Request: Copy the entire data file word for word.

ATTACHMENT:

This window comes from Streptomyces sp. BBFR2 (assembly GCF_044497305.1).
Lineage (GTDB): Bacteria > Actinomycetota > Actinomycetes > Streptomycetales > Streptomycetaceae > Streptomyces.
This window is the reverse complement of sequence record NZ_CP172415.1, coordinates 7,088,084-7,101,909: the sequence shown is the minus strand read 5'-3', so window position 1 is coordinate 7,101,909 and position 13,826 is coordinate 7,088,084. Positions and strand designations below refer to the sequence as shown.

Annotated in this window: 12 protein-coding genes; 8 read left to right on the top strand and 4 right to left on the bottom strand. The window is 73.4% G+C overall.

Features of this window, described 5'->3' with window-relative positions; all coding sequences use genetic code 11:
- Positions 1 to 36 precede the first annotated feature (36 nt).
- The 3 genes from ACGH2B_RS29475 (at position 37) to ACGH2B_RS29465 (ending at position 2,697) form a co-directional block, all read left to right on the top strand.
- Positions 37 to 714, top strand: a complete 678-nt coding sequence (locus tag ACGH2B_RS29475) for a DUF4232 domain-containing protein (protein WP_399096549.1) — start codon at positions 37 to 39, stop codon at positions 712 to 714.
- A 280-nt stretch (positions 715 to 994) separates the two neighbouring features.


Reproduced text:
This window comes from Streptomyces sp. BBFR2 (assembly GCF_044497305.1).
Lineage (GTDB): Bacteria > Actinomycetota > Actinomycetes > Streptomycetales > Streptomycetaceae > Streptomyces.
This window is the reverse complement of sequence record NZ_CP172415.1, coordinates 7,088,084-7,101,909: the sequence shown is the minus strand read 5'-3', so window position 1 is coordinate 7,101,909 and position 13,826 is coordinate 7,088,084. Positions and strand designations below refer to the sequence as shown.

Annotated in this window: 12 protein-coding genes; 8 read left to right on the top strand and 4 right to left on the bottom strand. The window is 73.4% G+C overall.

Features of this window, described 5'->3' with window-relative positions; all coding sequences use genetic code 11:
- Positions 1 to 36 precede the first annotated feature (36 nt).
- The 3 genes from ACGH2B_RS29475 (at position 37) to ACGH2B_RS29465 (ending at position 2,697) form a co-directional block, all read left to right on the top strand.
- Positions 37 to 714, top strand: a complete 678-nt coding sequence (locus tag ACGH2B_RS29475) for a DUF4232 domain-containing protein (protein WP_399096549.1) — start codon at positions 37 to 39, stop codon at positions 712 to 714.
- A 280-nt stretch (positions 715 to 994) separates the two neighbouring features.